The expansionist role of Israel in all this must also be remembered. Some Israeli military leaders have made no secret of their strategic aims: the Lebanon to be cleared of foreign forces and re-established as a christian-dominated state, the West Bank and Gaza annexed to Israel, the PLO destroyed and Jordan converted into the Palestinian state. The even less rational wings of Zionism claim that, as large parts of Lebanon belonged in Biblical times to Asher, one of the Twelve Tribes of Israel, so they should belong to Israel today! This kind of nonsense — hankering after past glories that only benefitted the ruling class anyway — seems as prevalent in the Middle East as in most parts of the world.

Meanwhile Israeli oppression of Palestinians in the occupied territories continues. Palestinians on the West Bank have been dispossessed of their homes in favour of Israeli settlers. They must carry identity cards and are subject to military orders which, for instance, prohibit such subversive acts as the planting of fruit trees. One Palestinian is quoted as saying:
 For the moment, the Israelis have divided us into two categories, the educated, who cause trouble by talking about social and political rights, and the labourers, whom they need. They would like to expel the first and keep the second. (Time 21 November 1983).
The Palestinians are seen by Israel as at best, a source of cheap labour.
There are those who see the PLO and the Lebanese National Movement as representing something more than just a nationalist organisation. For instance, one member of the Palestine National Council writes:
Israel's war against Lebanon was . . .  intended to destroy the first successful alliance between the Palestinians and a nationally committed Arab movement as well as the first liberated national zone where the alliance could have developed a prototype of a liberated Arab national polity.
(Ibrahim Abu-Lughod. in Race & Class, Spring 1983)
The claim, then, is that a PLO/LNM alliance would pave the way for "national liberation" throughout the Arab world, which would involve the removal of such despots as Assad and Hussein. This would explain why both Israel and Syria are opposed to such a development. But such claims are nonsense. A "democratic secular" Palestine would be a capitalist Palestine. forced to exploit its workers just as Palestinian oppresses Palestinian in intra-PLO feuds today. All leadership must be overthrown, Arafat and Jibril as well as Assad and Shamir.

Like the Zionists, the Palestinians have embraced a dangerous myth about the past; in their case, the myth that pre-1948 Palestine was some kind of paradise. It was no such thing: most Palestinians struggled along on tiny plots of land, under the weight of massive debts, exploited by a class of landlords. Palestine did not belong to the Palestinians, any more than modern Israel belongs to working class Israelis. They have yet to realise it, but the workers of the entire Middle East — within whatever irrelevant national boundaries they now live — have an identity of interest, that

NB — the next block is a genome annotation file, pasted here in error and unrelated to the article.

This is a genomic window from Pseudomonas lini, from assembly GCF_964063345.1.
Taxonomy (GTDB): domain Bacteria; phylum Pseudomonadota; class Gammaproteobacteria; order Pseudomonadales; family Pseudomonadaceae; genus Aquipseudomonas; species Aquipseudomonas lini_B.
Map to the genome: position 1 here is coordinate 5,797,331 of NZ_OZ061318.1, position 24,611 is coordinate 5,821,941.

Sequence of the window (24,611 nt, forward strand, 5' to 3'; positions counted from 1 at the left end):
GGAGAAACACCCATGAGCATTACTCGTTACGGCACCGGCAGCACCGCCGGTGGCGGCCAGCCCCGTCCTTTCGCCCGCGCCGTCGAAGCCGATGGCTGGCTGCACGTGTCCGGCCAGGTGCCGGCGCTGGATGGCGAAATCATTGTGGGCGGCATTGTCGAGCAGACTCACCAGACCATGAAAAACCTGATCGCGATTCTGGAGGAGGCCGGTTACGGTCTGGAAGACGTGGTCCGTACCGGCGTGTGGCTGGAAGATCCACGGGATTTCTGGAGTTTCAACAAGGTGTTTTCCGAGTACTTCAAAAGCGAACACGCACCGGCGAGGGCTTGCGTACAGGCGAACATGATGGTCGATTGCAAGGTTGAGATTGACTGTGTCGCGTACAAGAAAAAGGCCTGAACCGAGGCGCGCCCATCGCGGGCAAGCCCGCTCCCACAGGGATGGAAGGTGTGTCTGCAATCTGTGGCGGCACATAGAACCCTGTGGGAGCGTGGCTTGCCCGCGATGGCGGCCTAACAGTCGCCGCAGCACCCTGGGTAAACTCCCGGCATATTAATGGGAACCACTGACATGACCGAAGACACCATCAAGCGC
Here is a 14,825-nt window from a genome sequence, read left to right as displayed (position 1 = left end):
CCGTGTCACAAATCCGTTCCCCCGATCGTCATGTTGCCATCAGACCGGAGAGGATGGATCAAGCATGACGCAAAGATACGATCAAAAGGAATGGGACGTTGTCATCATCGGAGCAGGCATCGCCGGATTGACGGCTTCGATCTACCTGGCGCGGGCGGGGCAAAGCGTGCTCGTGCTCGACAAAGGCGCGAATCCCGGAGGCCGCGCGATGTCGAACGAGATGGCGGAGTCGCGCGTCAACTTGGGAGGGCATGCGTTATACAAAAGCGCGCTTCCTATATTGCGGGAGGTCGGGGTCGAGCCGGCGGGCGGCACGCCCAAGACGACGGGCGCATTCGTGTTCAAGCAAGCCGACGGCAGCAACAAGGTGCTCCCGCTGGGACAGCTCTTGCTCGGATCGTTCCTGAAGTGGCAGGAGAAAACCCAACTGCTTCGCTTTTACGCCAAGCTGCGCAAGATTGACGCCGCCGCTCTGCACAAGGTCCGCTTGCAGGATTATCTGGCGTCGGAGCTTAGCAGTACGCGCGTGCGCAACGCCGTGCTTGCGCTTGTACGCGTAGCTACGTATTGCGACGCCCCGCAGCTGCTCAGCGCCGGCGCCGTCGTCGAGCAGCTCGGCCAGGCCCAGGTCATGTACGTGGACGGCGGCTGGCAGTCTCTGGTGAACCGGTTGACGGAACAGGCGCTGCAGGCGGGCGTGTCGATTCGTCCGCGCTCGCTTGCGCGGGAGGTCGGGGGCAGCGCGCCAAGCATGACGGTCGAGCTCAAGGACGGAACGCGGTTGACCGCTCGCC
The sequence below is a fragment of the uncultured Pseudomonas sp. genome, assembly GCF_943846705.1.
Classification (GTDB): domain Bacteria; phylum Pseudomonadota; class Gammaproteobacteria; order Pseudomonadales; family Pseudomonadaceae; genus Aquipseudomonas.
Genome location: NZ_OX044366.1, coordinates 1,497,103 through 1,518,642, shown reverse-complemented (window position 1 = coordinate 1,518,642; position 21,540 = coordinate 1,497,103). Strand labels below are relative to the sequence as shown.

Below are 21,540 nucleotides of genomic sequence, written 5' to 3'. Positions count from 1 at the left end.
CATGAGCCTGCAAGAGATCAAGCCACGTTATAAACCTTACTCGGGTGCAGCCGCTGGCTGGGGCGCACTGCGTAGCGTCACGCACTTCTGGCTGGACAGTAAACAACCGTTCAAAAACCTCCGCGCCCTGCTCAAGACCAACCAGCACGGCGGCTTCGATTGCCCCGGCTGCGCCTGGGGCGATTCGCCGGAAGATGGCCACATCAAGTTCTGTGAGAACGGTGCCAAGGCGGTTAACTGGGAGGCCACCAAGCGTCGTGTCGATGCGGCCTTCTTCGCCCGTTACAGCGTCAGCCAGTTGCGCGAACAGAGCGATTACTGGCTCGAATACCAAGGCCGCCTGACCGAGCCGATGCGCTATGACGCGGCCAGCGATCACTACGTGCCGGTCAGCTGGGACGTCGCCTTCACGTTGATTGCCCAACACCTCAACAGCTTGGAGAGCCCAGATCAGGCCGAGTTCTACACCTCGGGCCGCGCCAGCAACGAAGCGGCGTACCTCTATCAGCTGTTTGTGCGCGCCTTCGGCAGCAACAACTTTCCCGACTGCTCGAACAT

Paul Bennett

Dreaming of Ending Poverty (2016)

The Cooking the Books column from the October 2016 issue of the Socialist Standard
‘Ending poverty need not be a utopian dream’, was the headline of an article by Philip Collins in the Times (2 September), subheaded ‘Thomas More’s vision of a perfect society may be outlandish but it reminds us that Britain can change for the better.’
This year is the 500th anniversary of the publication of More’s Utopia in Latin. An English translation appeared  in 1551. More did imagine a regimented society with for instance, as Collins pointed out, everyone having to dress the same. But it is not this aspect that has interested socialists. It’s his imaging a society without private property where there is planned production to meet needs and whose members have free access to what they need ‘without money, without exchaunge, without any gage, pawne, or pledge.’
Collins (who was Blair’s speechwriter) is an open supporter of capitalism and thinks that a society based on minority ownership of the means of life and production for profit can end poverty. By ‘poverty’ he means a lack of enough means of consumption.  As the Joseph Rowntree Foundation puts it, ‘poverty means not being able to heat your home, pay your rent, or buy essentials for your children.’ 
This is a consequence, for some, of poverty in the means of production as these are owned and controlled by a minority only of society. Such poverty is the basis of capitalism and so is never going to be ended as long as capitalism lasts. But what about poverty in the means of consumption? Most people in Britain are able to heat their home, pay for their housing and buy essentials for their children and so are not poor in that sense. They get enough to keep themselves fit for work, raise children to replace them, and save something for their old age. But some, over 10 percent of the population, do not